Following the gradual loss of Ukraine's autonomy, Kiev experienced growing Russification in the 19th century by means of Russian migration, administrative actions and social modernization. At the beginning of the 20th century, the city was dominated by Russian-speaking population, while lower classes retained Ukrainian folk culture to a significant extent. However, enthusiasts among ethnic Ukrainian nobles, military and merchants made recurring attempts to preserve native culture in Kiev (by clandestine book-printing, amateur theater, folk studies etc.)

During the Russian industrial revolution in the late 19th century, Kiev became an important trade and transportation center of the Russian Empire, specializing in sugar and grain imports by railroad and on the Dnieper river. As of 1900, the city also became a significant industrial center, having a population of 250,000. Landmarks of that period include railway infrastructure, the foundation of numerous educational and cultural facilities as well as notable architecture (mostly merchant-oriented). The first electric tram line of the Russian Empire was established in Kiev (arguably the first in the world).

At that time, a large Jewish community emerged in Kiev, developing its ethnic culture and business. This was stimulated by the fact that most Jews were prohibited from living in Russia's main cities — Moscow and Saint Petersburg — as well as further eastwards. In fact, the Pale of Settlement (Russian: черта оседлости) crossed through Kiev itself, fencing off some of the city's districts from the Jewish population.

The development of aviation (both military and amateur) became another notable sign of 1900s Kiev. Prominent aviation figures of that period include Kievites Pyotr Nesterov (well-known aerobatics pioneer) and Igor Sikorsky. The world's first helicopter was built and tested in Kiev by Sikorsky.

Ukrainian Revolution and Independence

In 1917 Tsentral'na Rada, the Ukrainian self-government body, was established in the city. Later that year, Ukrainian autonomy was declared. On November 7, 1917 it was transformed into an independent Ukrainian People's Republic with the capital in Kiev. During this short period of independence, Kiev experienced rapid growth of its cultural and political status. Academy of Sciences and professional Ukrainian-language theaters and libraries were established by the new government.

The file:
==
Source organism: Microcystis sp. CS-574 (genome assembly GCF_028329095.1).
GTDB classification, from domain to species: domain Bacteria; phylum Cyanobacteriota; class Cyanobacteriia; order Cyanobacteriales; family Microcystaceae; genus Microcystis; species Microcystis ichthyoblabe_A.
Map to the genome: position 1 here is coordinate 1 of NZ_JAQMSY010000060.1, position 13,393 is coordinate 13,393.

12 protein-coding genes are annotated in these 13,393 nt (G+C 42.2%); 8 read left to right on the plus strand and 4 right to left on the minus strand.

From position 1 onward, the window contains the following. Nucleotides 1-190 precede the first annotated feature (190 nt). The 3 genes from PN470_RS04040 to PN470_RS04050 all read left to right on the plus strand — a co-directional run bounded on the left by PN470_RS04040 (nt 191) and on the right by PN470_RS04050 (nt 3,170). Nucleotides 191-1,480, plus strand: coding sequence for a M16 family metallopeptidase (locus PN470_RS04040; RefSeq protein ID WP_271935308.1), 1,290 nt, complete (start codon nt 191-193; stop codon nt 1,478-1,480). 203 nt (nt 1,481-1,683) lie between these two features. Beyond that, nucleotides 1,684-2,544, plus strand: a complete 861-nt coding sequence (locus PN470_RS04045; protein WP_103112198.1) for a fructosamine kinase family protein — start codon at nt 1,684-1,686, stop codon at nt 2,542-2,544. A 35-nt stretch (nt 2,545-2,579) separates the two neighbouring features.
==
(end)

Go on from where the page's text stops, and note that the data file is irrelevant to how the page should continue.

Later Kiev became a war zone in the lasting and bloody struggle between Ukrainian governments and Russian Bolsheviks.

Early Soviet Rule and World War II

The Bolsheviks took control of Kiev in 1920. After the Ukrainian SSR was formed under Moscow rule, Kharkiv was declared its capital due to it being more dominated by the working class. In 1934, the capital was moved back to Kiev, starting a new period of growth and the reestablishment of a Ukrainian spirit (mostly by migrants).

In the 1930s, Kiev suffered the results of the controversial Soviet policy of that time. While encouraging lower-class Ukrainians to pursue careers and develop their culture, the Communist regime soon began harsh oppression of political freedom, Ukraine's autonomy and Orthodox religion. Recurring political trials were organized in the city to purge "Ukrainian nationalists", "Western spies" and opponents of Joseph Stalin inside the Bolshevik party. Numerous historic churches were destroyed or vandalized and the clergy repressed.

In the late 1930s, clandestine mass executions began in Kiev. Thousands of Kievites (mostly intellectuals and party activists) were arrested in the night, hurriedly court-martialed, shot and buried in mass graves. The main execution sites were Babi Yar and the Bykivnya forest. Tens of thousands were sentenced to GULAG camps. However, the city's economy continued to grow, following Stalin's industrialization policy.